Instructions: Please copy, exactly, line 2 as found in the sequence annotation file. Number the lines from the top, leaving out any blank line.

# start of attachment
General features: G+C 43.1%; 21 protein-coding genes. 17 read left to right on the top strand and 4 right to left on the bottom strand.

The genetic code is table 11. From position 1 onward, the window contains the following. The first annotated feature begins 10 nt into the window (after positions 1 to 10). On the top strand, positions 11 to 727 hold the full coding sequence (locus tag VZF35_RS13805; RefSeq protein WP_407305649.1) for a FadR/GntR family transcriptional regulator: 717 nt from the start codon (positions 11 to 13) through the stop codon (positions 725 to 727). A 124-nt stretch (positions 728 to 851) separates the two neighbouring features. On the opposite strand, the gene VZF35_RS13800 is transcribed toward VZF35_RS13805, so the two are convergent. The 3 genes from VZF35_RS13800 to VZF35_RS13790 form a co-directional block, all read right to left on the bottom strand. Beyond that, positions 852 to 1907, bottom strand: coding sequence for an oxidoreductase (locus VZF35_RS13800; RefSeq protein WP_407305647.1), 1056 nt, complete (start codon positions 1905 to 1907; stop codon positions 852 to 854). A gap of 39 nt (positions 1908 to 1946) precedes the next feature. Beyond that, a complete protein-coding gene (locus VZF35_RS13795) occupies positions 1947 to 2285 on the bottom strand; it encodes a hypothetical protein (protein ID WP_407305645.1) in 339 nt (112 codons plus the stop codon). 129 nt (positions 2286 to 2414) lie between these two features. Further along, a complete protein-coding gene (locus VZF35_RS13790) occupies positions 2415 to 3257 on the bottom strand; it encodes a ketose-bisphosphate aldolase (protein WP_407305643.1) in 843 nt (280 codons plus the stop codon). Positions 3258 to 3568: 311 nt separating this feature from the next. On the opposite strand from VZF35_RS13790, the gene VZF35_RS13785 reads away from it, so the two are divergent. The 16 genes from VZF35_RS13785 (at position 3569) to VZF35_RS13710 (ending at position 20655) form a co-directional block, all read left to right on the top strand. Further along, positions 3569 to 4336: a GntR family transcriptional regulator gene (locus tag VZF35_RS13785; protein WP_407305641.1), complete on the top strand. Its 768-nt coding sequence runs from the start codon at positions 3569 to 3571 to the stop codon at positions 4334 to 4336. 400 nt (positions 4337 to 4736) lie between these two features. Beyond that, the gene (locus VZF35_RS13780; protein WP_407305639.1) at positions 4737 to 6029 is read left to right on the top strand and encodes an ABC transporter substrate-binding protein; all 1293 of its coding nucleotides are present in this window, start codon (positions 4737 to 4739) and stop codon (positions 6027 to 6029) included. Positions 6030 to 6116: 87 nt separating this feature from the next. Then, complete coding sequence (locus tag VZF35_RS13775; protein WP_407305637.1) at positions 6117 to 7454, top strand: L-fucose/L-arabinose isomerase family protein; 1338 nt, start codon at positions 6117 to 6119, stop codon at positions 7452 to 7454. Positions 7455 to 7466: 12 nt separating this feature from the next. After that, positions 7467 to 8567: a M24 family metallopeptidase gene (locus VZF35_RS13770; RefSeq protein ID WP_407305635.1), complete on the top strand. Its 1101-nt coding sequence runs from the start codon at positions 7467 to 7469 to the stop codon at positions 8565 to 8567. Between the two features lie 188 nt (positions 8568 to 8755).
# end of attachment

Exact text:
The genetic code is table 11. From position 1 onward, the window contains the following. The first annotated feature begins 10 nt into the window (after positions 1 to 10). On the top strand, positions 11 to 727 hold the full coding sequence (locus tag VZF35_RS13805; RefSeq protein WP_407305649.1) for a FadR/GntR family transcriptional regulator: 717 nt from the start codon (positions 11 to 13) through the stop codon (positions 725 to 727). A 124-nt stretch (positions 728 to 851) separates the two neighbouring features. On the opposite strand, the gene VZF35_RS13800 is transcribed toward VZF35_RS13805, so the two are convergent. The 3 genes from VZF35_RS13800 to VZF35_RS13790 form a co-directional block, all read right to left on the bottom strand. Beyond that, positions 852 to 1907, bottom strand: coding sequence for an oxidoreductase (locus VZF35_RS13800; RefSeq protein WP_407305647.1), 1056 nt, complete (start codon positions 1905 to 1907; stop codon positions 852 to 854). A gap of 39 nt (positions 1908 to 1946) precedes the next feature. Beyond that, a complete protein-coding gene (locus VZF35_RS13795) occupies positions 1947 to 2285 on the bottom strand; it encodes a hypothetical protein (protein ID WP_407305645.1) in 339 nt (112 codons plus the stop codon). 129 nt (positions 2286 to 2414) lie between these two features. Further along, a complete protein-coding gene (locus VZF35_RS13790) occupies positions 2415 to 3257 on the bottom strand; it encodes a ketose-bisphosphate aldolase (protein WP_407305643.1) in 843 nt (280 codons plus the stop codon). Positions 3258 to 3568: 311 nt separating this feature from the next. On the opposite strand from VZF35_RS13790, the gene VZF35_RS13785 reads away from it, so the two are divergent. The 16 genes from VZF35_RS13785 (at position 3569) to VZF35_RS13710 (ending at position 20655) form a co-directional block, all read left to right on the top strand. Further along, positions 3569 to 4336: a GntR family transcriptional regulator gene (locus tag VZF35_RS13785; protein WP_407305641.1), complete on the top strand. Its 768-nt coding sequence runs from the start codon at positions 3569 to 3571 to the stop codon at positions 4334 to 4336. 400 nt (positions 4337 to 4736) lie between these two features. Beyond that, the gene (locus VZF35_RS13780; protein WP_407305639.1) at positions 4737 to 6029 is read left to right on the top strand and encodes an ABC transporter substrate-binding protein; all 1293 of its coding nucleotides are present in this window, start codon (positions 4737 to 4739) and stop codon (positions 6027 to 6029) included. Positions 6030 to 6116: 87 nt separating this feature from the next. Then, complete coding sequence (locus tag VZF35_RS13775; protein WP_407305637.1) at positions 6117 to 7454, top strand: L-fucose/L-arabinose isomerase family protein; 1338 nt, start codon at positions 6117 to 6119, stop codon at positions 7452 to 7454. Positions 7455 to 7466: 12 nt separating this feature from the next. After that, positions 7467 to 8567: a M24 family metallopeptidase gene (locus VZF35_RS13770; RefSeq protein ID WP_407305635.1), complete on the top strand. Its 1101-nt coding sequence runs from the start codon at positions 7467 to 7469 to the stop codon at positions 8565 to 8567. Between the two features lie 188 nt (positions 8568 to 8755).